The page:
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The FCC’s decision last month preserves net neutrality – preventing Internet providers from designating fast and slow lanes for Web traffic. Although that action was praised by many who feared the creation of fast and slow lanes for Internet content by telecommunications companies, some say the way the FCC went about it has unnecessarily opened the door to litigation.
In fact, according to this State Net® Capitol Journal article, “while the FCC’s ruling applied only to North Carolina and Tennessee, it sets a precedent that could open the door for municipalities in other states with similar public broadband restrictions. And that prospect was acknowledged by Next Century Cities, a coalition of municipalities working to make it easier to create public broadband networks.”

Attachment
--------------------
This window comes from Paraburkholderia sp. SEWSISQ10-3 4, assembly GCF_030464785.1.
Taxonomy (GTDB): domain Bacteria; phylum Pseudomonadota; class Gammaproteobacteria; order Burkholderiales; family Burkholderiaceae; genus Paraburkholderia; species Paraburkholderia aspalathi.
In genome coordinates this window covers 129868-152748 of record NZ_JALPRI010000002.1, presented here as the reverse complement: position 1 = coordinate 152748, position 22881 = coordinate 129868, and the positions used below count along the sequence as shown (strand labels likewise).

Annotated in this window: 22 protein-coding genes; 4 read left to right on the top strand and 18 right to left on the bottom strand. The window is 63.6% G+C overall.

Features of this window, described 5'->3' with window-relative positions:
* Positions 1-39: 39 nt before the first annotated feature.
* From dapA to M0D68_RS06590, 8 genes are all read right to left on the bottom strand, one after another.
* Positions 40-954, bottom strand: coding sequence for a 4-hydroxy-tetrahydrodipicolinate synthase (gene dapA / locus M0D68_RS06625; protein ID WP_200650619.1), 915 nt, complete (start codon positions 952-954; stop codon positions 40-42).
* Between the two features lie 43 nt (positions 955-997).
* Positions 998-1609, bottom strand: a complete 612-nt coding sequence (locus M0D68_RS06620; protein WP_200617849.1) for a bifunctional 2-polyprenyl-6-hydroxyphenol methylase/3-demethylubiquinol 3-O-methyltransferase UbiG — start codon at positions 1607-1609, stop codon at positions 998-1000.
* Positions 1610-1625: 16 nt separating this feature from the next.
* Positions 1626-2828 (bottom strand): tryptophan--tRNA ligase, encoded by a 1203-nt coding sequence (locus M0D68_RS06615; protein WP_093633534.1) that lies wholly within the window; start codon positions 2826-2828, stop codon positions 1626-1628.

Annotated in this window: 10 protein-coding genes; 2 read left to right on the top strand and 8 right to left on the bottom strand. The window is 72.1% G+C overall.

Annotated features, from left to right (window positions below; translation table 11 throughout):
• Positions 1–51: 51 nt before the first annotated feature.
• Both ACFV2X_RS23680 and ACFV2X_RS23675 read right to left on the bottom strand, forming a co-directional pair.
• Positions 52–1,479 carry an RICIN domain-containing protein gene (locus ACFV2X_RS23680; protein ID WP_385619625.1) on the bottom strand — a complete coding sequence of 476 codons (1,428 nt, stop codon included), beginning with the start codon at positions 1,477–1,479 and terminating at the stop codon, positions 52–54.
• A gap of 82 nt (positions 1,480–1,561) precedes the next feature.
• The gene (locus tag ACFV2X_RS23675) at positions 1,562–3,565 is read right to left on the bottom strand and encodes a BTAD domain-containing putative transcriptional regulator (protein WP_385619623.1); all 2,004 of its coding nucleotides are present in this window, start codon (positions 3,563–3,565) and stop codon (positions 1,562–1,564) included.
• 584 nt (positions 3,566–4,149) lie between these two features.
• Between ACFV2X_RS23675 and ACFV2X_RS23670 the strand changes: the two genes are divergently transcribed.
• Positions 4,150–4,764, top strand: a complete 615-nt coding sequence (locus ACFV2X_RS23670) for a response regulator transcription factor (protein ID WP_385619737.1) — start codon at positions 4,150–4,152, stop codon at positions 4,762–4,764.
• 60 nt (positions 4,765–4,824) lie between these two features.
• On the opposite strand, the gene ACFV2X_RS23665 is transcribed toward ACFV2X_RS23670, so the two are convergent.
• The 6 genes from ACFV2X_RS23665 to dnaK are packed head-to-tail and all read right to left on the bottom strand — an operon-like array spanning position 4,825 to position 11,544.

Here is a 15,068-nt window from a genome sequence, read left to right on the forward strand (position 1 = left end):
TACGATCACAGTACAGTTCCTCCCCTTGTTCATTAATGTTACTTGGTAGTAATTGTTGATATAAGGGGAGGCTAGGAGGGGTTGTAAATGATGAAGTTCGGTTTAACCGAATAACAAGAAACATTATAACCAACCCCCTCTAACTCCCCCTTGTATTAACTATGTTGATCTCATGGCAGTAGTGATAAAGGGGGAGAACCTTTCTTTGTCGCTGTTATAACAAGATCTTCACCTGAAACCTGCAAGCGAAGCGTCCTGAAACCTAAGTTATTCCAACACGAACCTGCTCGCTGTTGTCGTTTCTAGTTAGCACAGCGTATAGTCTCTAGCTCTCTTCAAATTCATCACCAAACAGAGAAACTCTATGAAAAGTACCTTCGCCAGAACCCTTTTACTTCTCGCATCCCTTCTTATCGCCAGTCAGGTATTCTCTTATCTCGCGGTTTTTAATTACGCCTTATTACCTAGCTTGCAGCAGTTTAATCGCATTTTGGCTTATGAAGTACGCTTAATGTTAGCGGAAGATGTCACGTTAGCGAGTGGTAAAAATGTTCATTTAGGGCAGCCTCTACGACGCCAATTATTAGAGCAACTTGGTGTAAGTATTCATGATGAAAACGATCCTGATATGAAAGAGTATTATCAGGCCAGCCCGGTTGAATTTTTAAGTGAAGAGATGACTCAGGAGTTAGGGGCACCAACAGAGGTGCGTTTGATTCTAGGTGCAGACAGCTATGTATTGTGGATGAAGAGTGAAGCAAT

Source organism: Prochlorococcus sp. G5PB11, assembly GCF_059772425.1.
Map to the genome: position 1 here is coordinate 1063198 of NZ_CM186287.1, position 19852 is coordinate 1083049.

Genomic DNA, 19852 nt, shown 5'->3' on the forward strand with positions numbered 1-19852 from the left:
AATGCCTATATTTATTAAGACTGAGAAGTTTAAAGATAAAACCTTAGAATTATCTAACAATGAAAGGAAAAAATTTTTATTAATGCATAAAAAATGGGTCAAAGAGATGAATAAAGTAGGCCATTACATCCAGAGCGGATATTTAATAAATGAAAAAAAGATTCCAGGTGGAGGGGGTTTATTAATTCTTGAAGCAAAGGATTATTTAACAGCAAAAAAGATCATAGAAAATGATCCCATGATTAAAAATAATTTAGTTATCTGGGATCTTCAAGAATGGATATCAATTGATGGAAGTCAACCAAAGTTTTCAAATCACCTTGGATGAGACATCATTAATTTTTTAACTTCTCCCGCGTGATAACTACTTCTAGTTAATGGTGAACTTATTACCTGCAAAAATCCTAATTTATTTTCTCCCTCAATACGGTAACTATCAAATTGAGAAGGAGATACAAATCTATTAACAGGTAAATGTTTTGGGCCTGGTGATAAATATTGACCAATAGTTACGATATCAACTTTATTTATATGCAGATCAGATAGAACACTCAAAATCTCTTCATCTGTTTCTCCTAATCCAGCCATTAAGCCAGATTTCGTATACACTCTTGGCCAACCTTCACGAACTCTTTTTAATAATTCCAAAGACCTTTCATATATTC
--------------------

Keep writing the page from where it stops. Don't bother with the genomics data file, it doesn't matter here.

According to the article, as of January 2014, 20 states had such restrictions in place, according to the communications law firm Baller Herbst. The firm said Alabama, for example, required municipalities to hold a referendum before creating a broadband network and California only allowed public communications services if there were no private alternatives, while Texas banned such services altogether.
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The above article and image are courtesy of StateNet Capitol Journal.